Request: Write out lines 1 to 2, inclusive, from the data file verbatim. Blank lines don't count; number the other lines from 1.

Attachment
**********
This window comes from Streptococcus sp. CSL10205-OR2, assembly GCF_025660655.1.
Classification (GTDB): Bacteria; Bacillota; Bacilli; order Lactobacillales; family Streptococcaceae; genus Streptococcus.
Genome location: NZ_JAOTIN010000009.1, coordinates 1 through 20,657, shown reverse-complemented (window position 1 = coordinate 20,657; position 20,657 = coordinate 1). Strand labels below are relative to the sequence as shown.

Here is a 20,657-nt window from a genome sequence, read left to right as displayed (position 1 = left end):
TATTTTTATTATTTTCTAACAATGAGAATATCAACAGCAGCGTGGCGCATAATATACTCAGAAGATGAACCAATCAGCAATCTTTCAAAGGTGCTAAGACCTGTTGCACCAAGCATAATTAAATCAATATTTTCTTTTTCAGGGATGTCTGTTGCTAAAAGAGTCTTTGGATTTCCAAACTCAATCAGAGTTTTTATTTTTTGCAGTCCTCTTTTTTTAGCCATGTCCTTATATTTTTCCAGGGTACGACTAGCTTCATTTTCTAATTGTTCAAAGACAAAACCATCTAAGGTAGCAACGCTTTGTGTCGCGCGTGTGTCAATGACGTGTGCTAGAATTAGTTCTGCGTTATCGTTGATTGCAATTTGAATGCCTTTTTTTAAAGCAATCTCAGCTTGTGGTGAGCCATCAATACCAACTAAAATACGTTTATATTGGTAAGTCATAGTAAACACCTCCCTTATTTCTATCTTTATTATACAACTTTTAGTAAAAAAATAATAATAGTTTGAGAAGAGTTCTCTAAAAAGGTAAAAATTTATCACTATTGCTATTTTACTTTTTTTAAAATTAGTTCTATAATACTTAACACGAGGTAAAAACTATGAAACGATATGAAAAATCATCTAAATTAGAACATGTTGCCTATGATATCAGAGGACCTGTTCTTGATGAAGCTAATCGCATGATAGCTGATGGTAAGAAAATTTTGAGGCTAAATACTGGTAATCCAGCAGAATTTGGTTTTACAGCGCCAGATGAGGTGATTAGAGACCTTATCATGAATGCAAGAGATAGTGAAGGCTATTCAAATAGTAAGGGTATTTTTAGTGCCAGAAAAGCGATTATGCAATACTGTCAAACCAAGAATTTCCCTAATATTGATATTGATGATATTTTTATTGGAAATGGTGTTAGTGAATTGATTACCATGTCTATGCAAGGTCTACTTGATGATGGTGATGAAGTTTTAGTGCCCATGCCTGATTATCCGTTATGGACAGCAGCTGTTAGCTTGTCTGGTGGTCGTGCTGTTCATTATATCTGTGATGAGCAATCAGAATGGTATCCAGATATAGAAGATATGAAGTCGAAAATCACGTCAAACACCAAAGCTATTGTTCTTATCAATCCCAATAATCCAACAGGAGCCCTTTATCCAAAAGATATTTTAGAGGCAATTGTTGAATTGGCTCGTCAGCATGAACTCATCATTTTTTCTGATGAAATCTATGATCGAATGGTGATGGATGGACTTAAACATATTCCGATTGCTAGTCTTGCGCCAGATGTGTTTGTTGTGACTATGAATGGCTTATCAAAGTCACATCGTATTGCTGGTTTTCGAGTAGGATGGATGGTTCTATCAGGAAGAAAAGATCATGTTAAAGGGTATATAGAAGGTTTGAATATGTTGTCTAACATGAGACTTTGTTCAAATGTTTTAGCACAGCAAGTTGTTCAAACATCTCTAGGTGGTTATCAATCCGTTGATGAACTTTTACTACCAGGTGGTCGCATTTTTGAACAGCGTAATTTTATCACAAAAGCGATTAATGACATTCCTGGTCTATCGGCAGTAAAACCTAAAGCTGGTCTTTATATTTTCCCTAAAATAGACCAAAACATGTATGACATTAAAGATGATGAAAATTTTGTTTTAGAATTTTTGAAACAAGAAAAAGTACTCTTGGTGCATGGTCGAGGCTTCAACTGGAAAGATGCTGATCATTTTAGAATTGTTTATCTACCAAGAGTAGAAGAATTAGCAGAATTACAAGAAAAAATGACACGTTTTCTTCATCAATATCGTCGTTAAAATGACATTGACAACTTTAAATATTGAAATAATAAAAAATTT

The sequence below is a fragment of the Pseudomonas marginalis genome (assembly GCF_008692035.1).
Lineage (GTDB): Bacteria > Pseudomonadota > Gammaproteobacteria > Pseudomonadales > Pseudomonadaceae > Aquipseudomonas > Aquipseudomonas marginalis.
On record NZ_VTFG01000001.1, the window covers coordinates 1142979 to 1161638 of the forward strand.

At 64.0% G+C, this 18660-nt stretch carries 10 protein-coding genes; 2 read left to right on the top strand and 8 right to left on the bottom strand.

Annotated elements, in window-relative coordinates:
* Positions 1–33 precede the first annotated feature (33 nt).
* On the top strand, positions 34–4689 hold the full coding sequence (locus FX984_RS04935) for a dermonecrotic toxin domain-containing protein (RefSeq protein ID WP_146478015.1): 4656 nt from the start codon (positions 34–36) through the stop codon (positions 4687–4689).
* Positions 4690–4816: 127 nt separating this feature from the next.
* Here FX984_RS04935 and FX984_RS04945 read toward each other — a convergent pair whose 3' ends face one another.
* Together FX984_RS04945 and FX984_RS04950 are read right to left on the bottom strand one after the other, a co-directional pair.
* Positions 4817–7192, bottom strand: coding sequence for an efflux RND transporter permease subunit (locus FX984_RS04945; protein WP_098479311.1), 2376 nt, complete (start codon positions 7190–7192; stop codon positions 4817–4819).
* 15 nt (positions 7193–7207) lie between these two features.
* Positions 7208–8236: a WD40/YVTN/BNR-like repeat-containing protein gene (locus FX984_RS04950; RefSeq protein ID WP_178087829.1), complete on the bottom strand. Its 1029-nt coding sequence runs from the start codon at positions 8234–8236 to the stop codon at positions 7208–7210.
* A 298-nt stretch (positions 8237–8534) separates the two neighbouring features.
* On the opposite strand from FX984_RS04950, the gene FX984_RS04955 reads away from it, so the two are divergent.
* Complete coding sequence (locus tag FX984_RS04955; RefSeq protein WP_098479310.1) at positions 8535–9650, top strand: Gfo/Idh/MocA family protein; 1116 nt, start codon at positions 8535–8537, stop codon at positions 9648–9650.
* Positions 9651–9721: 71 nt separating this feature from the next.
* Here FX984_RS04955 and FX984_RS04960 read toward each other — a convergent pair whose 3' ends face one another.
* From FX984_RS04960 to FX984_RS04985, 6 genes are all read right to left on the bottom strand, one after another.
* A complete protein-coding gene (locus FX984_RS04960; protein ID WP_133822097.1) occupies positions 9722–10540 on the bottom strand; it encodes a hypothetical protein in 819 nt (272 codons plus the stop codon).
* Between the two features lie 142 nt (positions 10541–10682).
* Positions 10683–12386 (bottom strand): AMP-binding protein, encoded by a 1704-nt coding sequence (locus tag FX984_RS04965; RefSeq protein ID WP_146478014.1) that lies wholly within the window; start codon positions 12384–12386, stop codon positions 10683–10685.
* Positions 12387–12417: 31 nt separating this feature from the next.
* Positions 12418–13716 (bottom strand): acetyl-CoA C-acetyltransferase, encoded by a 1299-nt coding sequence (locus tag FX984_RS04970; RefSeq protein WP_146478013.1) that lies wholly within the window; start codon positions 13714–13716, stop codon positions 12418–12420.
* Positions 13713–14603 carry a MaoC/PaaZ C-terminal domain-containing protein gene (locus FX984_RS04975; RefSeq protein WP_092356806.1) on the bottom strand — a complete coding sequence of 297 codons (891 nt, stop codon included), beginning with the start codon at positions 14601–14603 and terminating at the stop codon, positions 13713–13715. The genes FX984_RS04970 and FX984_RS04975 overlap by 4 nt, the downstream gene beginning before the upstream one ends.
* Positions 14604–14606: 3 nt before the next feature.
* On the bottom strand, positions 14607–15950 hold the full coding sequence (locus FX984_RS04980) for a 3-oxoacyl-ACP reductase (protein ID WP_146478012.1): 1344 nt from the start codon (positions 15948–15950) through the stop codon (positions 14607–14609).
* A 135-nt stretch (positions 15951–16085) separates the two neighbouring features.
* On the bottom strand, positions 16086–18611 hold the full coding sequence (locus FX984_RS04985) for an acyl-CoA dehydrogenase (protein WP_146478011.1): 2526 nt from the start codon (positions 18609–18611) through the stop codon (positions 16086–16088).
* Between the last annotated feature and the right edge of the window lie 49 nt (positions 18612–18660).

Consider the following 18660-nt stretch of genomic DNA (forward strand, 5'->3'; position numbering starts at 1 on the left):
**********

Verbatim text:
This window comes from Streptococcus sp. CSL10205-OR2, assembly GCF_025660655.1.
Classification (GTDB): Bacteria; Bacillota; Bacilli; order Lactobacillales; family Streptococcaceae; genus Streptococcus.